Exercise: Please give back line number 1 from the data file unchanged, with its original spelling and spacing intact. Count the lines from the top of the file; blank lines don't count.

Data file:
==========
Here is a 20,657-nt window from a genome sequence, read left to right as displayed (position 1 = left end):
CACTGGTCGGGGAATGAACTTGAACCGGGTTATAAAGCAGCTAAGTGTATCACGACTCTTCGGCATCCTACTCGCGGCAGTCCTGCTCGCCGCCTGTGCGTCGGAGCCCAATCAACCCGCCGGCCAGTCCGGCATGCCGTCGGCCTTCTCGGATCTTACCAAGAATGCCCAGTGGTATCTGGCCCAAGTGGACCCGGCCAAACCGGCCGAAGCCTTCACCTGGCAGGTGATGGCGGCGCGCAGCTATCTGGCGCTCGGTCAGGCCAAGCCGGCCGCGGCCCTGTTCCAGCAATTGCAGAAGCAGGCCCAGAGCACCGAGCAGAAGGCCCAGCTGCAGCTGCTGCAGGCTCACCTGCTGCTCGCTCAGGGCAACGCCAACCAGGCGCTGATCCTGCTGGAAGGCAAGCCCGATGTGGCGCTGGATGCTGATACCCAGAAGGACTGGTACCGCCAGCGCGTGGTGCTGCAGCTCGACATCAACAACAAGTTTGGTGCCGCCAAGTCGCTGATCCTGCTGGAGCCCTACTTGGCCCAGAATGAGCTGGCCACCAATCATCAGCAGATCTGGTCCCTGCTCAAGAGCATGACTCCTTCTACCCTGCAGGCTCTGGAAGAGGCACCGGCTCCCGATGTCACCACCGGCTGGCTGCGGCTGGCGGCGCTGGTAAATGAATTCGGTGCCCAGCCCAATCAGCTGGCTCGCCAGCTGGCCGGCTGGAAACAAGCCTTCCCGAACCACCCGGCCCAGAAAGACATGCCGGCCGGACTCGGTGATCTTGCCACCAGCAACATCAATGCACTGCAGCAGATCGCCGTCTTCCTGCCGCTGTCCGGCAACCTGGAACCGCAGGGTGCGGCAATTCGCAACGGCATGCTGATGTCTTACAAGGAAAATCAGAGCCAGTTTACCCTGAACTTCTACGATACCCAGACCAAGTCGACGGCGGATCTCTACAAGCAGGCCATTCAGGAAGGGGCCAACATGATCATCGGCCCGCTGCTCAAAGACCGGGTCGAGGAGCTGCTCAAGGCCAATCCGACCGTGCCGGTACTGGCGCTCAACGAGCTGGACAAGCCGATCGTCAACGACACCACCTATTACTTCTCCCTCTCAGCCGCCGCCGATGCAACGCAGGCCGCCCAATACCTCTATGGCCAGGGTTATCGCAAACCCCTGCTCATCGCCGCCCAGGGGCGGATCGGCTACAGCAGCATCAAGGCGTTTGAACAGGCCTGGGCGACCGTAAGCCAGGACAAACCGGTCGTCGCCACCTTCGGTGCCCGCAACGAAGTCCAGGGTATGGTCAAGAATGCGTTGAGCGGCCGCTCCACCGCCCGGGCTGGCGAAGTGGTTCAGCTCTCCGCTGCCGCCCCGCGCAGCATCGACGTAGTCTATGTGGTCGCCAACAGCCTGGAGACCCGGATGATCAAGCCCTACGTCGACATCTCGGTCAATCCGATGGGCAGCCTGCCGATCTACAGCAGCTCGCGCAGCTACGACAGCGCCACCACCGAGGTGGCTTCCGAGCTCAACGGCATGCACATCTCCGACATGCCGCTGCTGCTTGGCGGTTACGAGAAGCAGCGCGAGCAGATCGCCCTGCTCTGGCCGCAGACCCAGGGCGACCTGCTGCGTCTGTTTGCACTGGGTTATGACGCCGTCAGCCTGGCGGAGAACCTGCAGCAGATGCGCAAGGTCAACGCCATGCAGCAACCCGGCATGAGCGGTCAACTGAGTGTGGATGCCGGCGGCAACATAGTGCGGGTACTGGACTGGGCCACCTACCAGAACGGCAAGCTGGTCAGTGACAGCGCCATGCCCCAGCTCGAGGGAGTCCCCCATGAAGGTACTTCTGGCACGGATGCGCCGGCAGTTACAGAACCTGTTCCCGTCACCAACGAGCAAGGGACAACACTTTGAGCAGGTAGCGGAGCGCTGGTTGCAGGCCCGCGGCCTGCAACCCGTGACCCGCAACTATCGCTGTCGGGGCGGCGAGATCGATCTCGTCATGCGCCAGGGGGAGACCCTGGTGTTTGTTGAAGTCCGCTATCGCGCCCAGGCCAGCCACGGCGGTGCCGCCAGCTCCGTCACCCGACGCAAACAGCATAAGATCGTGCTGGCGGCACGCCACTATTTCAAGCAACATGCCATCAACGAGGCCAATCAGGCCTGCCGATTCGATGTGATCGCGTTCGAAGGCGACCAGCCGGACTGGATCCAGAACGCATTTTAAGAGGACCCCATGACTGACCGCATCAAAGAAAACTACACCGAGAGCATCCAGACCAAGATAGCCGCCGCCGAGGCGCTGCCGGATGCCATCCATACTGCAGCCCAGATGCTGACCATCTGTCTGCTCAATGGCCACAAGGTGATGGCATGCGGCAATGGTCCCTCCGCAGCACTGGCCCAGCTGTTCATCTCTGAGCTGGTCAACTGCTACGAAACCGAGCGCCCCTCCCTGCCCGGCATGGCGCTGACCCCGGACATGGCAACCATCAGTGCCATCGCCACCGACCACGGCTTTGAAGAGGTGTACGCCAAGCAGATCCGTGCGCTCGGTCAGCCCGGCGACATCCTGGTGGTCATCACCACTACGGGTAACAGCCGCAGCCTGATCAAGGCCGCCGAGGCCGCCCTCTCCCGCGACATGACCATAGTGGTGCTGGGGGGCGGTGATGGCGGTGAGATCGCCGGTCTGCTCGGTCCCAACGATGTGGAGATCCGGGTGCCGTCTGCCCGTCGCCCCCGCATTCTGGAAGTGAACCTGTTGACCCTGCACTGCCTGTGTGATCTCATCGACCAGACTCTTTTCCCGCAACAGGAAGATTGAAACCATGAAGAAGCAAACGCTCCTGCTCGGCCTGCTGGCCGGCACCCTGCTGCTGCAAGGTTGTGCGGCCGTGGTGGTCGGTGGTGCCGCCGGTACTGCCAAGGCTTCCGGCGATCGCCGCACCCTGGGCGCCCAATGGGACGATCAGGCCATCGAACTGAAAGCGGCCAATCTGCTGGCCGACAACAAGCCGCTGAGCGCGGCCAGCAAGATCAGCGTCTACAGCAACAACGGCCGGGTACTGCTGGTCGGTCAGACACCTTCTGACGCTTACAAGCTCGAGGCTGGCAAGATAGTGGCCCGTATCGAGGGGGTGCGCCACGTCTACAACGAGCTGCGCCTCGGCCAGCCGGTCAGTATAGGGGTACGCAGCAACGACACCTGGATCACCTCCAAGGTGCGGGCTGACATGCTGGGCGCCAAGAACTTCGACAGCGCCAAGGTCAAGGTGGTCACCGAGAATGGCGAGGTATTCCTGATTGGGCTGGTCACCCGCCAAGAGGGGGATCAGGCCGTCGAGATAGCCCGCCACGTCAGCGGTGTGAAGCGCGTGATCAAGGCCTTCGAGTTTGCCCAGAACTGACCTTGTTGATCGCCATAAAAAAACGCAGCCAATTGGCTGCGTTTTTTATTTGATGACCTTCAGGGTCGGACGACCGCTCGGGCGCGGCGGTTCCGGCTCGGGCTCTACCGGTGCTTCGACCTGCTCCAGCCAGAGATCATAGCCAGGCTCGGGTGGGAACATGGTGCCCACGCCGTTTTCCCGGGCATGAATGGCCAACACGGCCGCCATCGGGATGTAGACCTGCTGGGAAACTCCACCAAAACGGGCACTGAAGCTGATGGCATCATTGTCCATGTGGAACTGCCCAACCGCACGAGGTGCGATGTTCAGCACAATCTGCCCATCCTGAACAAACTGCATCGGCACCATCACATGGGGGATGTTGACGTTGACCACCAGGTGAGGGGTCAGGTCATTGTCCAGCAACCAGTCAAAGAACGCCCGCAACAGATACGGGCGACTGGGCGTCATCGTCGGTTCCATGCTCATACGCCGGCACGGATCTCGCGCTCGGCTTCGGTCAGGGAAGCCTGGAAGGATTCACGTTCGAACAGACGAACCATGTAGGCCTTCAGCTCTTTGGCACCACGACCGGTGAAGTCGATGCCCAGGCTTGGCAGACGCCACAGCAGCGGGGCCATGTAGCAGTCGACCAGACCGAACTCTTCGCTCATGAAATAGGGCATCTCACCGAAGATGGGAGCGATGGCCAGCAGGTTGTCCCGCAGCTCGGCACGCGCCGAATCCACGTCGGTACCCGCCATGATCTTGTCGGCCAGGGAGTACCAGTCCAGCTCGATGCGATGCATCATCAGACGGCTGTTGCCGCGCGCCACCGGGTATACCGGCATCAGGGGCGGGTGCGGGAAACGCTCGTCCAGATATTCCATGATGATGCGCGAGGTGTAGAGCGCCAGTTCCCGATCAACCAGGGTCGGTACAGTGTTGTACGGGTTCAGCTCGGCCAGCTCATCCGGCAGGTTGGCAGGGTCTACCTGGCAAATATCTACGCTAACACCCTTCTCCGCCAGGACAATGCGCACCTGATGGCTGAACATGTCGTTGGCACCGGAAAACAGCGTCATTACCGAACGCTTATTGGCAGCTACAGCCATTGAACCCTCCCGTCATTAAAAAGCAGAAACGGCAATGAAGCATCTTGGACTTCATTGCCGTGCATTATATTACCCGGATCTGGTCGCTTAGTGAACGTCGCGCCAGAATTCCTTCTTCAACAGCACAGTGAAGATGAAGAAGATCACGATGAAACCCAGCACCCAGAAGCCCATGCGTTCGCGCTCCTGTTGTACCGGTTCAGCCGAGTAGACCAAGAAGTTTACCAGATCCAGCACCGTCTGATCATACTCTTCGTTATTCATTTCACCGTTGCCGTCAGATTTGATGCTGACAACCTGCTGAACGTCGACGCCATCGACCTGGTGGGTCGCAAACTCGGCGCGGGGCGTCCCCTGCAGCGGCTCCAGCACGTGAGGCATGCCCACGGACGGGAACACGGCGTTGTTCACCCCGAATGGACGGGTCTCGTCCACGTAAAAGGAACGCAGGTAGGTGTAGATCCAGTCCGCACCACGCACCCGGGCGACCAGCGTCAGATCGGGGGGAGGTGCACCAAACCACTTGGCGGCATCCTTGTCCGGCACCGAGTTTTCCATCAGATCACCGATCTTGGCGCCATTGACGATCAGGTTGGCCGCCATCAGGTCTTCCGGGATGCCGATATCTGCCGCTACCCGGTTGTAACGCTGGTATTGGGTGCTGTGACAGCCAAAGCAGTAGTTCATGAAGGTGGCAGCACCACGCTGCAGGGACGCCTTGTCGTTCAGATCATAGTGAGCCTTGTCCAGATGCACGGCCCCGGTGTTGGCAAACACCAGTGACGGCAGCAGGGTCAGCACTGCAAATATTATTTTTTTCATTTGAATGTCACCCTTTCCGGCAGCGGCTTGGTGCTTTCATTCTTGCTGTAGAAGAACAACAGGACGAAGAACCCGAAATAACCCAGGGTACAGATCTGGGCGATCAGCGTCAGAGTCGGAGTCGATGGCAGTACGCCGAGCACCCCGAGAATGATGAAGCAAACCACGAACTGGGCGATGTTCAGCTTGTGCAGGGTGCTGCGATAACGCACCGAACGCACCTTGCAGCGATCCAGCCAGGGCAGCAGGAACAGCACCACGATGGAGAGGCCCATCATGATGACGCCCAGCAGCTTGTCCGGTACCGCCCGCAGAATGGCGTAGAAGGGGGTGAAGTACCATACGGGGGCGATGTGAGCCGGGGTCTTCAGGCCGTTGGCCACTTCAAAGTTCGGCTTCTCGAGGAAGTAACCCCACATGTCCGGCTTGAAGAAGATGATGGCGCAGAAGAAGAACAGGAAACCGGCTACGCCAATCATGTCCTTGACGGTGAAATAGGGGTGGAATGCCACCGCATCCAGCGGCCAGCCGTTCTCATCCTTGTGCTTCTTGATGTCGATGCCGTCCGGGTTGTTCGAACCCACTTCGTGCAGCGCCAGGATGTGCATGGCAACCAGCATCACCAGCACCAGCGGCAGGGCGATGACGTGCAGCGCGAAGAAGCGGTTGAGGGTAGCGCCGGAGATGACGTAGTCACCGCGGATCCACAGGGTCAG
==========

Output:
Here is a 20,657-nt window from a genome sequence, read left to right as displayed (position 1 = left end):